EU opens in-depth probe of GE takeover of Alstom power unit
BRUSSELS (AP) The European Union opened an in-depth probe of General Electric's $14.1 billion takeover of the power division of French company Alstom on Monday fearing higher prices and less choice.
The European Commission made the move Monday after an initial investigation "indicates potential competition concerns in the market for heavy-duty gas turbines," which are used in gas-fired power plants, it said in a statement.
EU Competition Commissioner Margrethe Vestager said her anti-competitive concerns also included "less innovation in the sector."
In international business, the European Commission wields major power since its rejection of a multinational deal has thwarted mergers and takeovers in the past, or forced companies into fundamental changes of agreement to meet EU concerns.
The commission said that in one sector of the heavy duty gas turbines, the new GE-Alstom merged company would control about half the market in both Europe and the world, excluding China.
GE rejected the worries and said in a statement that "the gas turbine market is both global and highly competitive. We disagree with the preliminary concerns" raised by the European Commission.
The commission has until July 8 to make a final decision.
The Alstom deal is part of the U.S. conglomerate General Electric Co.'s new focus on building and servicing industrial equipment such as aircraft engines, power-plant turbines and oil and gas drilling equipment.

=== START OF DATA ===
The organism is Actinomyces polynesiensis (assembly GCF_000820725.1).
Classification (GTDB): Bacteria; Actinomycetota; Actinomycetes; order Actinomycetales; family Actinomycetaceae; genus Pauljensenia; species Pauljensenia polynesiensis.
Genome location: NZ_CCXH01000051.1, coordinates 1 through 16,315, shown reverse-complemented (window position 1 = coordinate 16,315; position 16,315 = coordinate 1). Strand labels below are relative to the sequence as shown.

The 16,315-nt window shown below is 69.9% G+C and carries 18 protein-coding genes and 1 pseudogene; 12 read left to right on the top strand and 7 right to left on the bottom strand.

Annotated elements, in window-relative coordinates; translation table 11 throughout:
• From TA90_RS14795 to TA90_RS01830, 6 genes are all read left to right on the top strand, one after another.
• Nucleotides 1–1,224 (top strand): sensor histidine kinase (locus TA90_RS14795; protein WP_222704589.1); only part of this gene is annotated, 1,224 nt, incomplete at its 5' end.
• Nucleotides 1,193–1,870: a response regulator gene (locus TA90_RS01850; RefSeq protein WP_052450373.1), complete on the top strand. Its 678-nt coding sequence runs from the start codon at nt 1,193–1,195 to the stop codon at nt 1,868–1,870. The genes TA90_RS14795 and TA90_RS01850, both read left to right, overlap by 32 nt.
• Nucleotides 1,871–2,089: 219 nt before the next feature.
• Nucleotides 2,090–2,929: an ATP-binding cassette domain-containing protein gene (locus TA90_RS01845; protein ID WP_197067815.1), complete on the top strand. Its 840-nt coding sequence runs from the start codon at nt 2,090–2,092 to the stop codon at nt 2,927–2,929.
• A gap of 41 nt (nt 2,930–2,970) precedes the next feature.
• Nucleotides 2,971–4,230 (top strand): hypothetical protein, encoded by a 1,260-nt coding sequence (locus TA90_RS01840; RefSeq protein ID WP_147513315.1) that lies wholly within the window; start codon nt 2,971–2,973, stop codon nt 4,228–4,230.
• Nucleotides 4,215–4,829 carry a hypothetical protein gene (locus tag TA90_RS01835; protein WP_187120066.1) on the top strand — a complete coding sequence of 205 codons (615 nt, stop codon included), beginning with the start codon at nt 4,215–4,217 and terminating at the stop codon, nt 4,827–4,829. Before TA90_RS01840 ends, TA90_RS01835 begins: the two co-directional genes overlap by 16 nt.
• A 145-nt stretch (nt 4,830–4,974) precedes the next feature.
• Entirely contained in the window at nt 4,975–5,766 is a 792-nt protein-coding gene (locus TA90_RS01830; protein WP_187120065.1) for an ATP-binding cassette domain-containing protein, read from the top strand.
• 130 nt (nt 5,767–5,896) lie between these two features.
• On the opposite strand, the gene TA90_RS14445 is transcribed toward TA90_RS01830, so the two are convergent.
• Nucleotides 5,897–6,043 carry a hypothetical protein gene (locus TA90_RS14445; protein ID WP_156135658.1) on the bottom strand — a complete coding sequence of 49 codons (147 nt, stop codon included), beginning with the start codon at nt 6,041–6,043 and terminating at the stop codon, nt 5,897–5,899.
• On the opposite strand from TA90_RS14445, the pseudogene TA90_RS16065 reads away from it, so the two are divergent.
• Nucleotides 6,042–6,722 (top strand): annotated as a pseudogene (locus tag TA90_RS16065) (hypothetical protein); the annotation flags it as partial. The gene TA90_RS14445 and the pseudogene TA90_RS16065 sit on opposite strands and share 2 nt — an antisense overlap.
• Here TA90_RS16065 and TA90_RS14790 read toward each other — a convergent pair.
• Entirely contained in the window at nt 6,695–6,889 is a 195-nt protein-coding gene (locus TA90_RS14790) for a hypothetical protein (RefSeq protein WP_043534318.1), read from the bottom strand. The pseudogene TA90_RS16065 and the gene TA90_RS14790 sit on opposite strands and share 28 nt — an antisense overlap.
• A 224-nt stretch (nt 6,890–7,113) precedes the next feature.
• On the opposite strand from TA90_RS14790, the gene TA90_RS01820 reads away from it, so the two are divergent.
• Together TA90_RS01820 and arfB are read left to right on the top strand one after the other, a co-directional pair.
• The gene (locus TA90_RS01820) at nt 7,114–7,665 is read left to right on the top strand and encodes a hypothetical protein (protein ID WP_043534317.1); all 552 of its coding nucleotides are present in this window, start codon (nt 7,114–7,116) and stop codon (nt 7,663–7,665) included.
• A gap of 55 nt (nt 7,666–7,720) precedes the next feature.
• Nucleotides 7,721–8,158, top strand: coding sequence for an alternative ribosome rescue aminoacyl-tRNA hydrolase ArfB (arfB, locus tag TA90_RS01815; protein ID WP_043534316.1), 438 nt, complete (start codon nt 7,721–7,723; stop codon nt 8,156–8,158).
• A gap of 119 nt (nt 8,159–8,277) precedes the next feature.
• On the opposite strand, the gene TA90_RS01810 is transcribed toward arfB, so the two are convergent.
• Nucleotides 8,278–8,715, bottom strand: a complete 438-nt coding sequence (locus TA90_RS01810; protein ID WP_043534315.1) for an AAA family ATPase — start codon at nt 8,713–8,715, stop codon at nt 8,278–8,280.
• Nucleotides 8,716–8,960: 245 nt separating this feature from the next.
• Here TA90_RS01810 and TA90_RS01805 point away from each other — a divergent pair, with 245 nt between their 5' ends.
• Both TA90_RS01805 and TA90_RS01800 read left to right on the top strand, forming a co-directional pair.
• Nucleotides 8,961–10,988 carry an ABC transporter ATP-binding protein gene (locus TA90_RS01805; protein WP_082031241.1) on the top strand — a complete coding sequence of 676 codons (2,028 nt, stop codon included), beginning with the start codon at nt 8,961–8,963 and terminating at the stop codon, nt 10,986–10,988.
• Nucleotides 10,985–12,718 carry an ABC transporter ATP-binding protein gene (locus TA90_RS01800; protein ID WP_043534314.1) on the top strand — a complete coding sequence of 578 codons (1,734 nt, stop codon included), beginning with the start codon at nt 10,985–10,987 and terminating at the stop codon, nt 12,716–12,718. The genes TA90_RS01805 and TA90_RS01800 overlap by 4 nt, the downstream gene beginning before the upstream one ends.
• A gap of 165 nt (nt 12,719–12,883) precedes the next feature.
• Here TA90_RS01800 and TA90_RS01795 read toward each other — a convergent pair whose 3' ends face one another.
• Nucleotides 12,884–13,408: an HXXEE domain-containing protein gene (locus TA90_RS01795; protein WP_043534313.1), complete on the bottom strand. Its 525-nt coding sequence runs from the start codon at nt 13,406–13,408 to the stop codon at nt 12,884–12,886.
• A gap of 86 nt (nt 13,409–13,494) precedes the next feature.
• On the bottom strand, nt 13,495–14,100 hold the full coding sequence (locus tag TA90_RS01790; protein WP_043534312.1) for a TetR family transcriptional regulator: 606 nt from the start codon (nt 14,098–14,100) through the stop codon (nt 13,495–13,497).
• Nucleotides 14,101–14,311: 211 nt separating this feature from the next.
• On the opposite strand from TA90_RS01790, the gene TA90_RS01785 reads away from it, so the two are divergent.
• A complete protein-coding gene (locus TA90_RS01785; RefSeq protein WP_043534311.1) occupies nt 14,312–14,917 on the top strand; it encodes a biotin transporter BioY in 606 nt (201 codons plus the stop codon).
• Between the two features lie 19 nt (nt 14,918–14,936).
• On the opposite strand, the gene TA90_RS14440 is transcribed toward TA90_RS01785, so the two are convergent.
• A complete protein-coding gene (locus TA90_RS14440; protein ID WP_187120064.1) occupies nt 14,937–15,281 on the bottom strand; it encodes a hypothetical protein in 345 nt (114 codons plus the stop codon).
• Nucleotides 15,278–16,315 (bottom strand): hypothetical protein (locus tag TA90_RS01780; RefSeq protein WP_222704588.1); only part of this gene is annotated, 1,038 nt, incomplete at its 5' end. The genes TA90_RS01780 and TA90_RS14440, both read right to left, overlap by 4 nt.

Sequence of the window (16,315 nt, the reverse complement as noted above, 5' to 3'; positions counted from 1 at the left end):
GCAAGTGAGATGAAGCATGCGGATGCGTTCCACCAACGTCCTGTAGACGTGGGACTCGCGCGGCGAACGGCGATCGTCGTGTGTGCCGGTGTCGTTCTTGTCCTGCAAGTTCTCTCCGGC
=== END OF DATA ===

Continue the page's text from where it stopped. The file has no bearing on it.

Beyond the heavy-duty gas turbines, the European Commission said in a statement that takeover "is not likely to raise concerns in relation to power generation equipment for nuclear, coal-fired, wind and hydro power plants."
It said it was cooperating closely with the U.S. Justice department.
Last summer, GE won its months-long fight to acquire the power generation business of Alstom SA after the French government dropped its objections and threw its support behind the American offer. The French government preferred GE's offer to a rival joint bid from German company Siemens and Japanese firm Mitsubishi Heavy Industries.
France feared that the GE takeover would cause layoffs and hand foreign owners too much influence over a major industrial player especially one like Alstom, which makes power plant equipment and pioneered TGV high-speed trains.
Marley Jay in New York contributed to this report.